These are lecture notes from my Computer Science course. For learning about functional programming, in particular Haskell, I recommend Programming in Haskell.


  1. Locality of names
  2. Generalisation as a programming tactic, and generalisation in Haskell.

Local Definitions

Haskell can support local definitions. I used this in the practical. It takes the form:

local equations

You can also use let, not sure what the difference is. Something about let being expression level?

I used this to add an accumulator function to a function by having a function/2 and function'/3 where the added parameter is the accumulator. For example (taken from my week3.hs practical answers):

positions :: Eq a => [a] -> a -> [Int]
-- I think there's a neater way of doing this
positions [] _ = []
positions x y = positions' x y 1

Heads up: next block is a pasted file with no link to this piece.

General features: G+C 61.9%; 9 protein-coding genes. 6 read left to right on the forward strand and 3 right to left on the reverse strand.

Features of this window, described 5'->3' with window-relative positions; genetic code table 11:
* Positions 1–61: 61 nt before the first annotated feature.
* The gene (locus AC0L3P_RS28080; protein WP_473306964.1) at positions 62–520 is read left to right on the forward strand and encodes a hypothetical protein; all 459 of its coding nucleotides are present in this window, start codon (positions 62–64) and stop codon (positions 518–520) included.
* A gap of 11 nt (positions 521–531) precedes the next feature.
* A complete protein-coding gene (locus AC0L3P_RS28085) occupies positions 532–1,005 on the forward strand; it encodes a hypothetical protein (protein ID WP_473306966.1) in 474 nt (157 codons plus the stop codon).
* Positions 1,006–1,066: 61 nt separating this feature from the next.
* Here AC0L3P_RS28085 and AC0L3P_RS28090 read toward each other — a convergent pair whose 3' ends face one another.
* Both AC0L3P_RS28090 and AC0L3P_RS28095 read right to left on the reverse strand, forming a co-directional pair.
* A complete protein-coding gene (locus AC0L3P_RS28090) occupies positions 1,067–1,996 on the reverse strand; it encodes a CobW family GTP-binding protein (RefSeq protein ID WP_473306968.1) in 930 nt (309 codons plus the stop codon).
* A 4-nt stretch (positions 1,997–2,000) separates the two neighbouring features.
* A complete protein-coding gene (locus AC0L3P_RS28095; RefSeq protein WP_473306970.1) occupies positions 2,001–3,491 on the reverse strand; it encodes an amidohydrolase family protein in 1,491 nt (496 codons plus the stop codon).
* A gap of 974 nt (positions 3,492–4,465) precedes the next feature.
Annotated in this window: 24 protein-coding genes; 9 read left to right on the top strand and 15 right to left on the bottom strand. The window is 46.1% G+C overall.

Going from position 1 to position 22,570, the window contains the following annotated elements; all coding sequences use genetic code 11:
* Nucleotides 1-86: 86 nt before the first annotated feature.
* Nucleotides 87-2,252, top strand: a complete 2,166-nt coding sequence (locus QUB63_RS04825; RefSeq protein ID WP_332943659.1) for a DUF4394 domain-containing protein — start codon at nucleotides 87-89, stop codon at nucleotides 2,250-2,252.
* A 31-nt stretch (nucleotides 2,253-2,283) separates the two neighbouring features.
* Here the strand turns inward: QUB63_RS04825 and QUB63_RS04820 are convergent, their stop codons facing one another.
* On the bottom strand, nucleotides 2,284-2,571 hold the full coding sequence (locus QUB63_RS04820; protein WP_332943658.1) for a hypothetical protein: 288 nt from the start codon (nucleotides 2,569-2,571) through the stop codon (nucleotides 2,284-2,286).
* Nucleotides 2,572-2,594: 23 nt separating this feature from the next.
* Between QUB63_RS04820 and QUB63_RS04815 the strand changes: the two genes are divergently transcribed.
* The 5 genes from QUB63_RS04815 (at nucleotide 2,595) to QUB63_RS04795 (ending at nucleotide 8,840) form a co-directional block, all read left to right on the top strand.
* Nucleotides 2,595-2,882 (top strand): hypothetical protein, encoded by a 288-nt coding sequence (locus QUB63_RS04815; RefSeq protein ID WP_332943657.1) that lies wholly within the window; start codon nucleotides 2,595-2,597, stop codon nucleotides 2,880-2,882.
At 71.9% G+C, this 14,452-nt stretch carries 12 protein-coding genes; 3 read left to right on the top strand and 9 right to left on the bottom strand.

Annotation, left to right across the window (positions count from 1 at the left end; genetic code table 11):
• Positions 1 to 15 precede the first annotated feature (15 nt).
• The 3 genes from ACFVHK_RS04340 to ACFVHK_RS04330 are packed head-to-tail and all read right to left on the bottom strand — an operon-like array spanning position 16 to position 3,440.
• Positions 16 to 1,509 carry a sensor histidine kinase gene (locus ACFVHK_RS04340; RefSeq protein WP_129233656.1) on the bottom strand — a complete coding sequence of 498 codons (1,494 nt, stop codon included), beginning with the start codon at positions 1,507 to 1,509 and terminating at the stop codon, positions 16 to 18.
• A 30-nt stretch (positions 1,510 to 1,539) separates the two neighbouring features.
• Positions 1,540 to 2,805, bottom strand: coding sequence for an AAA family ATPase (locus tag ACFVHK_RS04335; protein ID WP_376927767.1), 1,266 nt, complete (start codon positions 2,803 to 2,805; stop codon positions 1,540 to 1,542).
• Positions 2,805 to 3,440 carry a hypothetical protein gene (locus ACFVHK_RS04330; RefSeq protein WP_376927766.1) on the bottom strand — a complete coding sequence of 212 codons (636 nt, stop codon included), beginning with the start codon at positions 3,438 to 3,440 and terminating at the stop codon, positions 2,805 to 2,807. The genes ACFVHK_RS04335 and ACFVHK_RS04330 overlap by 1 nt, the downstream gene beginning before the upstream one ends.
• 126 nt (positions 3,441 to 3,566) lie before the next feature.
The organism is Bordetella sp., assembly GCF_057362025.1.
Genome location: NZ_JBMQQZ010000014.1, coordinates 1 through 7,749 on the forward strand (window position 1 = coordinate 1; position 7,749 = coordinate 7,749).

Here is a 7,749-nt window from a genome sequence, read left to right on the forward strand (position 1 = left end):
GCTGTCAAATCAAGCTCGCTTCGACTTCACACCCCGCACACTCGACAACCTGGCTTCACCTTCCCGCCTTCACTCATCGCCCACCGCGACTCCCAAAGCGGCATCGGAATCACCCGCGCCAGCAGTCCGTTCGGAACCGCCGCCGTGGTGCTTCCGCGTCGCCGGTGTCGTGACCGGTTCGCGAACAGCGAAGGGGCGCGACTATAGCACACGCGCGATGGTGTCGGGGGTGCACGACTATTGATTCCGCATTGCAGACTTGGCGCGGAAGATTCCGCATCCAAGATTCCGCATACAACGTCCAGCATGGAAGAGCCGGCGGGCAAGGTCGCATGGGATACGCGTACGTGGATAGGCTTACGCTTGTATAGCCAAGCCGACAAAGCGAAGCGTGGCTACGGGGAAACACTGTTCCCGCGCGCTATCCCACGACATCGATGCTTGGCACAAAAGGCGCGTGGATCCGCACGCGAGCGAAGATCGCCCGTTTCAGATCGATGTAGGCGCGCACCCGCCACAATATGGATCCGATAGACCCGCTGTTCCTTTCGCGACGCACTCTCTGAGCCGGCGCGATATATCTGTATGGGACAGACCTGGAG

positions' [] _ _ = []
  positions' (x:xs) y n | x == y = n : positions' xs y (n+1)
  positions' (x:xs) y n = positions' xs y (n+1)

Here’s an example we did in the lecture:

diff [] ys = []
diff (x:xs) ys = if xful ys then d else x : d
  d = diff xs ys
  xful [] = False
  xful (y:ys) = if x == y then True else xful ys

I’ve made a mistake in my positions code; the variables don’t need to be passed on. So it could instead read:

positions :: Eq a => [a] -> a -> [Int]
positions [] _ = []
positions x y = positions' x 1
  positions' [] _ = []
  positions' (x:xs) n | x == y = n : positions' xs (n+1)
  positions' (x:xs) n = positions' xs (n+1)


Nothing ground breaking here. Generalise where possible as you can then reuse code. Also allows you to potentially do more clever things. Gave the example of producing a Fibonacci sequence purely based off how it works mathematically, which is a very poor performing way of doing it. Making a ‘generic sequence’ function allows you to have auxiliary arguments and so on (more flexibility).

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